Muscle Fatigue: How to Survive the Fearful Muscle Failure That "Hits" Us All

 Muscle Fatigue: How to Survive the Fearful Muscle Failure That "Hits" Us All 


If you've been working out for any length of time, you're undoubtedly familiar with fatigue—the feeling that your muscles are "done," "baked," "toast"...
That "please have mercy before I'm forever imprisoned beneath this weight" or "you may just have to pull me off the track because I've collapsed" sensation.


The word fatigue is often used to describe overall weariness and the associated decrease in physical function.
What this means is that we have "hit the wall" and can no longer complete repetitions on a particular lift; we can no longer run any further or harder, and we can no longer generate the "ideal" output of muscle contractions as we did at the start of the set or exercise.


What Exactly Is Muscle Fatigue?

Fatigue is a complicated phenomenon that occurs when several sites fail during muscle activity.
The fundamental causes of tiredness are either central (neuromuscular—the mind/central nervous system) or peripheral (the actual muscle location).


The central nervous system (CNS) functions similarly to a car engine regulator.
Most automobiles are equipped with a regulator that forces them to "shut down" when the engine is run at excessively high speeds for an extended period.
This device safeguards the engine from "overheating."
Similarly, our brains try to protect our muscles from ripping by slowing the pace at which nerve signals are delivered to our functioning muscles.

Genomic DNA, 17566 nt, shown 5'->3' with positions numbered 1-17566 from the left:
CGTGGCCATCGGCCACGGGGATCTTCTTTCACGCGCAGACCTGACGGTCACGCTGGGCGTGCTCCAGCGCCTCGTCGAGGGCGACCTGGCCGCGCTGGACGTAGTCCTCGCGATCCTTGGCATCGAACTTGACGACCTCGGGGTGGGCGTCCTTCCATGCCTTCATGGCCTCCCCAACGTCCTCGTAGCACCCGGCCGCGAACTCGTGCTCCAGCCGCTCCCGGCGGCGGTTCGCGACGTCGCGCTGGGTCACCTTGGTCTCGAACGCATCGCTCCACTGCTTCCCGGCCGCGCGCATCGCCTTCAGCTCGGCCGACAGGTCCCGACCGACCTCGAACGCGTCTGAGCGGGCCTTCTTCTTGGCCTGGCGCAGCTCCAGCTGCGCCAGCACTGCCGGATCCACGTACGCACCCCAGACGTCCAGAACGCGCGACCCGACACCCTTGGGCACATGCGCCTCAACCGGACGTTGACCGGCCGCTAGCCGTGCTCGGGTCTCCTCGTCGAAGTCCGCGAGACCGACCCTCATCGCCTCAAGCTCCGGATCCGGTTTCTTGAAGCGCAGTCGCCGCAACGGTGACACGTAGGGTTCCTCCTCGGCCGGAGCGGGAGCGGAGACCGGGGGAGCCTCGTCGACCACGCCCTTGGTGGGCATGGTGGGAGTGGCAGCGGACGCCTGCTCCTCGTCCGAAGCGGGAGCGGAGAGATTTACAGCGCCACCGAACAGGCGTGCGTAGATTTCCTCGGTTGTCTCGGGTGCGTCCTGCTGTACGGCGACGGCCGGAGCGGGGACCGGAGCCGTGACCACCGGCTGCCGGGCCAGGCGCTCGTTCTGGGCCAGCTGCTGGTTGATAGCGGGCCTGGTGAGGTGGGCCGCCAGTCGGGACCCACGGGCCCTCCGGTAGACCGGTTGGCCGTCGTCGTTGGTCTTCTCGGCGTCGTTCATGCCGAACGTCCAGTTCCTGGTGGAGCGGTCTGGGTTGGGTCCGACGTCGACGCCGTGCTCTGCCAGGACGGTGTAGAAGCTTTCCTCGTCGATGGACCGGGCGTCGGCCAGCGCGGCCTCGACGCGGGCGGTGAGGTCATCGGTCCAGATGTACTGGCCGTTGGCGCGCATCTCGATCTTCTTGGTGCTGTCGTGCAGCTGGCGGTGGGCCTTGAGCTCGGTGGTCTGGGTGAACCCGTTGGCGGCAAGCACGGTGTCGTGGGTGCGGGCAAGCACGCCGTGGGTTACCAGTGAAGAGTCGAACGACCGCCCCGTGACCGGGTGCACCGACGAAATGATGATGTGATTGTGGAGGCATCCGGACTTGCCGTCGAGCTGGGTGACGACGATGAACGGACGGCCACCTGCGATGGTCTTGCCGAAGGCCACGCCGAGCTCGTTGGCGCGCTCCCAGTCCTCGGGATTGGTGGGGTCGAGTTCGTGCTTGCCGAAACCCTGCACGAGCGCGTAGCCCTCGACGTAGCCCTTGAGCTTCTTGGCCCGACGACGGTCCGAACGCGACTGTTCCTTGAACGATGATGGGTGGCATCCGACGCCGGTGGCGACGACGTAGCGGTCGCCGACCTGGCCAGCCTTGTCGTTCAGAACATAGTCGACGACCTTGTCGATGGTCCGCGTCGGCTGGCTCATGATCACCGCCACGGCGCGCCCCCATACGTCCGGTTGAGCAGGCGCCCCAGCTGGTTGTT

In most instances, core tiredness will occur before local fatigue.
In other words, when you believe you can't perform any more work because you're exhausted, your mind is instructing your body (muscles) to shut down.
However, you should be able to continue for another couple of repetitions.


"...when you believe you can't do any more work because you're so tired, what's really occurring is that your mind is instructing your body (muscles) to shut down."


Local tiredness is associated with variables that restrict the capacity to execute muscular work on a local level.
These include the energy systems (ATP-CP, glycolysis, and oxidation); the buildup of metabolic wastes (such as lactic acid); and the failure of the contractile processes of the muscle fibre.
The energy systems function similarly to gasoline in a vehicle or a battery in a flashlight.
On the other hand, humans have three energy systems inside the muscle cells that are activated at various times depending on the intensity and length of an activity.


The first energy system, known as the ATP-CP system, is activated during very brief and robust bursts of activity (e.g., weight training, sprinting, and jumping).
It operates by continuously breaking down ATP (the body's real currency of energy) and replacing it with CP (creatine phosphate).
Fatigue occurs along with CP depletion after repeated maximum contractions.


During workouts lasting more than 30 seconds, the other two energy systems are activated.
These energy systems, known as anaerobic (or glycolytic) and aerobic (or oxidative), are highly reliant on the supply of glycogen (the stored form of glucose—sugar).
The pace of glycogen depletion is regulated by the intensity (i.e., how hard you train) of the activity, just as it is with CP usage.


Sprinting, for example, may consume muscle glycogen 35 to 40 times quicker than walking.
Glycogen depletion and hypoglycemia (low blood sugar) impair performance in longer-duration pursuits.
Long-distance runners often refer to "bonking" or "hitting the wall."
This refers to a feeling of exhaustion that is typically caused by glycogen depletion.